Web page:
Antwerp has been on our list of places to visit for some time. We’d heard whispers of Christophe Plantin’s legacy in the city, but it wasn’t until we worked with Fontsmith on launching FS Brabo – named after Antwerp’s legendary hero – that we started to understand the treasure trove of typography that could be found there.
Now, for those that don’t know, the Platin-Moretus Museum is the house and printing office of the Plantin-Moretus family, whose publishing empire stretched from the early 16th century to the late 19th century, and it’s influences are still stretching on today. And so we had to see it for ourselves.
Despite being told by everyone we’ve ever met in the type world that it was an astonishing place, the Platin-Moretus Museum was more impressive than we had imagined, by some distance…
Firstly, it’s vast – like a palace for the printed word, sitting grandly at the top of the Vrijdagmarkt, it’s bulk puts everything around it into shadow. Inside, the house is room after room of 16th century grandeur, preserved as if the Plantin-Moretus family had only just left. And if Dutch portrait painting is your thing, you’re in for a treat. But we only had eyes for the books. Immaculately printed, each tome (and they really are tomes, each one inches thick) is simple and elegant, with the most beautiful typography marching across the pages. They look so crisp it’s hard to believe some are 500 years old.
After the relative darkness of the heavy 16th century interiors, we stumbled out into a sun-drenched formal walled garden that leads into the Officina Plantiniana, where the work really happened. A true publisher, Plantin was passionate about the whole process of making a book, housing everything under one roof (although biding was done elsewhere, by the buyer, as was the trend at the time).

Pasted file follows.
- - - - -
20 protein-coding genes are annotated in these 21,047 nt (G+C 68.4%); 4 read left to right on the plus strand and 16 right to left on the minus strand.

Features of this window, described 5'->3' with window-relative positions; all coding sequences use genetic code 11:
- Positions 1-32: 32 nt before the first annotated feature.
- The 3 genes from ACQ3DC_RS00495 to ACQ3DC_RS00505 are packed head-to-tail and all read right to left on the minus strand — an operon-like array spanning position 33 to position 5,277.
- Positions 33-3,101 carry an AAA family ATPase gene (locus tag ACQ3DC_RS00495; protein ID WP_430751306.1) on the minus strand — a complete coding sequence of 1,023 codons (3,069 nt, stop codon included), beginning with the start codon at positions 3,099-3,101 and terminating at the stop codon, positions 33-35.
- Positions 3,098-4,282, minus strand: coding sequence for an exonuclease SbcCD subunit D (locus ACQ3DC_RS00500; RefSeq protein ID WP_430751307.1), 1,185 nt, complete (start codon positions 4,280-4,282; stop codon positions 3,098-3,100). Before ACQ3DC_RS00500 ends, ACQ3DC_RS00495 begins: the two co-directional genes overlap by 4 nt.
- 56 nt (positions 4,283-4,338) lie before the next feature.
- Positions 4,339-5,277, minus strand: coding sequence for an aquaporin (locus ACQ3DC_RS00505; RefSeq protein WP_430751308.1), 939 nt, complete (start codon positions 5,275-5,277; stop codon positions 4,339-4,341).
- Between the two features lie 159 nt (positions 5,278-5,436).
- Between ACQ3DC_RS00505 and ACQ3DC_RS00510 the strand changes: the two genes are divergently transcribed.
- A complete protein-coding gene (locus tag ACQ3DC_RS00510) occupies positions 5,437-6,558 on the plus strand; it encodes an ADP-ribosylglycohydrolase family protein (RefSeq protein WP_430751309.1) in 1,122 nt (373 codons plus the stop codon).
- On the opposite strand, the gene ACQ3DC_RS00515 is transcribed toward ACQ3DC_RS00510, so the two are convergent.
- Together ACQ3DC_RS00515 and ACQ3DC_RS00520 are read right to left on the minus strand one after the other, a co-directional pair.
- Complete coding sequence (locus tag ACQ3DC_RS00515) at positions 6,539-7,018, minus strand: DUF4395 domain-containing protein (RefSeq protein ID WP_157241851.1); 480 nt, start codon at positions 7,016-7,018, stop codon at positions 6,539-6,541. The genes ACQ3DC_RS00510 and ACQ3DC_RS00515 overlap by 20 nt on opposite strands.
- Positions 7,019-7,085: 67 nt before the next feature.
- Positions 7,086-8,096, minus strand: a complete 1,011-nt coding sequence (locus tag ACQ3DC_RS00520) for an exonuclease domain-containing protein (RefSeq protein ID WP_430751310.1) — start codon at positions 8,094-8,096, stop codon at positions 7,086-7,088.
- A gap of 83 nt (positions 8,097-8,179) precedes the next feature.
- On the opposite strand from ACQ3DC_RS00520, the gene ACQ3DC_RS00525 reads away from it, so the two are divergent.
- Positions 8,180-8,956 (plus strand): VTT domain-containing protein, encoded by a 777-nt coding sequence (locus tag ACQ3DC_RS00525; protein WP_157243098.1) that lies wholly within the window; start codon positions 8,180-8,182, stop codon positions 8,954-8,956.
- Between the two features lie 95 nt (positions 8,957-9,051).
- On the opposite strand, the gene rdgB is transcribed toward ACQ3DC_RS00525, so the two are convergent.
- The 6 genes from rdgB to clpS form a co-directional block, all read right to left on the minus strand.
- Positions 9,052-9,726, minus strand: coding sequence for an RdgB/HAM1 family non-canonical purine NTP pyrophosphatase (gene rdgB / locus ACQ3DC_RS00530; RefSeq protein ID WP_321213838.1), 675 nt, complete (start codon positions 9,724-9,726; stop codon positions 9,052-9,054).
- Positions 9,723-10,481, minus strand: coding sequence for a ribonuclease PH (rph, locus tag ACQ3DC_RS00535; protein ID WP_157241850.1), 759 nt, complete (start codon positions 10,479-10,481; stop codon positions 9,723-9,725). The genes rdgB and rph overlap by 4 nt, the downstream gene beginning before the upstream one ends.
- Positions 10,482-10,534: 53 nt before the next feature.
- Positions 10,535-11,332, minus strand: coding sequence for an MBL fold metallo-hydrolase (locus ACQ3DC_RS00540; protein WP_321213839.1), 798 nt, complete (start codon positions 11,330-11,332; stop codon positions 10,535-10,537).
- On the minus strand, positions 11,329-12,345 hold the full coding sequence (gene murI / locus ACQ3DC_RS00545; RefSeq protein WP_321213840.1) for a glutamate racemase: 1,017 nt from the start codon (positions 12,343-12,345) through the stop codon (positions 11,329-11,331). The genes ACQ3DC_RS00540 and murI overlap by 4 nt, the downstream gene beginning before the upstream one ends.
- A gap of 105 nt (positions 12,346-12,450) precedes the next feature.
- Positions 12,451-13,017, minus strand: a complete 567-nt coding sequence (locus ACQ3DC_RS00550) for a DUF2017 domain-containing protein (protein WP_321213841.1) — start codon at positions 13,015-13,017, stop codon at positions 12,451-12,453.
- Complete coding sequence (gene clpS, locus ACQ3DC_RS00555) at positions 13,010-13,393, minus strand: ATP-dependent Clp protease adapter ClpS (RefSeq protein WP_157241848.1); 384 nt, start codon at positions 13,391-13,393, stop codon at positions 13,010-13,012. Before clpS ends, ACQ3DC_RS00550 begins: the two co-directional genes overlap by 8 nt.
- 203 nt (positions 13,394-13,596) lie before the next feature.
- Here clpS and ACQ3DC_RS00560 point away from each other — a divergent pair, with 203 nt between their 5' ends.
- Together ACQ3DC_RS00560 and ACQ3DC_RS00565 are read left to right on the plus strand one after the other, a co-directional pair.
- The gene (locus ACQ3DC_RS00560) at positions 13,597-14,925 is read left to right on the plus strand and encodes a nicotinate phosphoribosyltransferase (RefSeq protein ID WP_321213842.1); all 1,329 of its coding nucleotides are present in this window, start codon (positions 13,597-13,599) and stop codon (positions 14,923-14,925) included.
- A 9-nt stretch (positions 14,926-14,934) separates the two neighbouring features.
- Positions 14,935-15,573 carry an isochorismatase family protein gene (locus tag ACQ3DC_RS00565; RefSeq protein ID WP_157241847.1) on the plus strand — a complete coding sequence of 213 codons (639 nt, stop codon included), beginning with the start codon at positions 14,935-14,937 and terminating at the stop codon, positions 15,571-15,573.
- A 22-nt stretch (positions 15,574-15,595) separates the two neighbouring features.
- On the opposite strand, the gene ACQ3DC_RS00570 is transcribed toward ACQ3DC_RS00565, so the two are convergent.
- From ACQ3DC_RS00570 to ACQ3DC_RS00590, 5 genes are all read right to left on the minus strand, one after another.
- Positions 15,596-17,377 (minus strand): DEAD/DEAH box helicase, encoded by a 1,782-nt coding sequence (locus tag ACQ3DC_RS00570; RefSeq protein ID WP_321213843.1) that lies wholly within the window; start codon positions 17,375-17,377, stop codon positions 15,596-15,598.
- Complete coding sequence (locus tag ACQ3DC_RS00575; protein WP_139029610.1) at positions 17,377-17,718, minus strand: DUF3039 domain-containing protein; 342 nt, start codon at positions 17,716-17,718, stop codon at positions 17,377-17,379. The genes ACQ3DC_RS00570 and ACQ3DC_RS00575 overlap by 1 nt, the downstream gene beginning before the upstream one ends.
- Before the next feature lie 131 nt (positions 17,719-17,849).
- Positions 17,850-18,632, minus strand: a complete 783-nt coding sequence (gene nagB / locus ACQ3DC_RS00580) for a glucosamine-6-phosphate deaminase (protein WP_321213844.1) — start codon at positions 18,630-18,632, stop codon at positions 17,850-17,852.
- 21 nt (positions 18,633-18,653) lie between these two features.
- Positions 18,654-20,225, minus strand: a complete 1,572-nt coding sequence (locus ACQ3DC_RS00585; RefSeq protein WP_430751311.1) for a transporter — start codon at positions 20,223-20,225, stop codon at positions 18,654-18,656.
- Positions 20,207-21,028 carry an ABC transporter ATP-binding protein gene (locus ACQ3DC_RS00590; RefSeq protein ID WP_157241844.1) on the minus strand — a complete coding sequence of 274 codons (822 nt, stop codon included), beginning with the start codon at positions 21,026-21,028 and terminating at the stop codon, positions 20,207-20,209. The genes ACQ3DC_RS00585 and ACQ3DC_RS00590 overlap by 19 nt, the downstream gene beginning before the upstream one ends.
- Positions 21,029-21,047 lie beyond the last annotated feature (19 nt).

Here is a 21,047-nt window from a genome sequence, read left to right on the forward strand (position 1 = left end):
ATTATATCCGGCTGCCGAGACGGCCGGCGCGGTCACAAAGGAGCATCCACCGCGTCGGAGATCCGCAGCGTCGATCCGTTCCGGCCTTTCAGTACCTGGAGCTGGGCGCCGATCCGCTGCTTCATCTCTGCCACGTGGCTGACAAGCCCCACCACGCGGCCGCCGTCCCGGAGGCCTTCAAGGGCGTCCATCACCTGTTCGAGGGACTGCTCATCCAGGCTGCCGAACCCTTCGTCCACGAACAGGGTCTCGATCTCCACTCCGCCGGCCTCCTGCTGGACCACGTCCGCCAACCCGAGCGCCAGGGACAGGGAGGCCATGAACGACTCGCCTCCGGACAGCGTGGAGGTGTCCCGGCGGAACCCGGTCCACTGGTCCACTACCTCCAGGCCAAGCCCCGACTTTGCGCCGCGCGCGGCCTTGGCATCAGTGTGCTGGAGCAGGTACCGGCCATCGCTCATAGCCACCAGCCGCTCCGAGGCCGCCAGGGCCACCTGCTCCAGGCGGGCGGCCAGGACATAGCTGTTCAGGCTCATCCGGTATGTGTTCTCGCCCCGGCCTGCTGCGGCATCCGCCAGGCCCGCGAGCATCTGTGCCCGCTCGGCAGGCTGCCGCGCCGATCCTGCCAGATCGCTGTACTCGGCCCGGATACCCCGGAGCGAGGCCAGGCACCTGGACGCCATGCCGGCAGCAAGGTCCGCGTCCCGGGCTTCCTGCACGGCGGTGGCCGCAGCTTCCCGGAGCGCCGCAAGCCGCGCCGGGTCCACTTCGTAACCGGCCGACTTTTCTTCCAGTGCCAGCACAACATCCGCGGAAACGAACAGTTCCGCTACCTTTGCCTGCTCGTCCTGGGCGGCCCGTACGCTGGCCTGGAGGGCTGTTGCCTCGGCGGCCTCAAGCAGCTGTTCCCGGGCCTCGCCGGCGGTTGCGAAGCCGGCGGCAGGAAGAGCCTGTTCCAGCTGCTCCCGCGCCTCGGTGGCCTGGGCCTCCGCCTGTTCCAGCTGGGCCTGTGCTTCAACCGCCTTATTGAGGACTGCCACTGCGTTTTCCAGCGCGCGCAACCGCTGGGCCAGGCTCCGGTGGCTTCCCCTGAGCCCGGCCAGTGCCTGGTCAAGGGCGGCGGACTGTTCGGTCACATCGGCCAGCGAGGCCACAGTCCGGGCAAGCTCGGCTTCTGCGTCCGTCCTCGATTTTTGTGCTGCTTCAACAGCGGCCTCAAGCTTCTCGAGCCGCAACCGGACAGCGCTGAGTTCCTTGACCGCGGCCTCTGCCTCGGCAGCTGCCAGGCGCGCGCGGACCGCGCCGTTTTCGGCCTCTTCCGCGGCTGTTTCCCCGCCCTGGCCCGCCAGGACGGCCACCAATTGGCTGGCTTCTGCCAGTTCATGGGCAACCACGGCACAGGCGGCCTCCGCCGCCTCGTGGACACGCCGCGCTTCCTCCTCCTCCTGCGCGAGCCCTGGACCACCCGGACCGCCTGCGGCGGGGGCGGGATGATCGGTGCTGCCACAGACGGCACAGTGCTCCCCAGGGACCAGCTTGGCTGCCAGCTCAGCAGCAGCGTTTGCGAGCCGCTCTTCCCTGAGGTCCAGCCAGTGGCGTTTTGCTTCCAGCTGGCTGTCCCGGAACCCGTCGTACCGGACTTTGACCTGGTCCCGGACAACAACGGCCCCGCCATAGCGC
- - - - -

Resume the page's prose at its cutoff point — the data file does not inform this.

Starting in the creaking wood-clad original bookshop, complete with unbound pages and weighing scales, we weaved our way to the readers’ room, with it’s high well-lit table and original marked-up pages, then onwards through Plantin’s small office – this time leather-clad – and into the print shop. First used in 1580, it was the largest in of it’s kind at the time, with 16 presses and 32 printers, 20 compositors and 3 proof-readers.
Nowadays, it’s quiet, the bustle of it’s history long ceased. But the cases of type are still stacked around the room, with some of the more unusual type out to be poured over. And running the length of the bright workshop are some of the oldest printing presses in the world. Well used, but remarkably, the ‘newer’ presses are still in working condition. The oldest pair are thought to be from around 1600. And we thought our Victorian hand presses were old…
Upstairs, unusually it seemed to us, was the foundry. Where we were in awe: Plantin is well known for employing some of the best punch cutters of the time, and museum still has those punches. Immaculate examples of Claude Garamont punches, mats and type from the1550s and 60s, showing the most exquisite handiwork on a tiny scale. Pristine punches by van de Keere, shortening the ascenders and descenders for Plantin in c.1571. The sharpest hand-cut music notes and staves that made us wish we were musical printers. Even just the handwritten, slightly foxed box labels use the most wonderful calligraphic flourishes… OK, we’ll stop now.
It’s a remarkable and wonderful collection for anyone with any sort of interest in books and typography. You can idle away hours. And we did. Luckily there was still time to indulge in a glass (or two) of Belgium Beer afterwards.
The trip was rounded off with a visit to Goossens bakery to get our hands on a packet of hand biscuits, celebrating the legend of Brabo saving Antwerpen from the dastardly giant Antigoon with a swift swing of his sword, which enticed us there in the first place…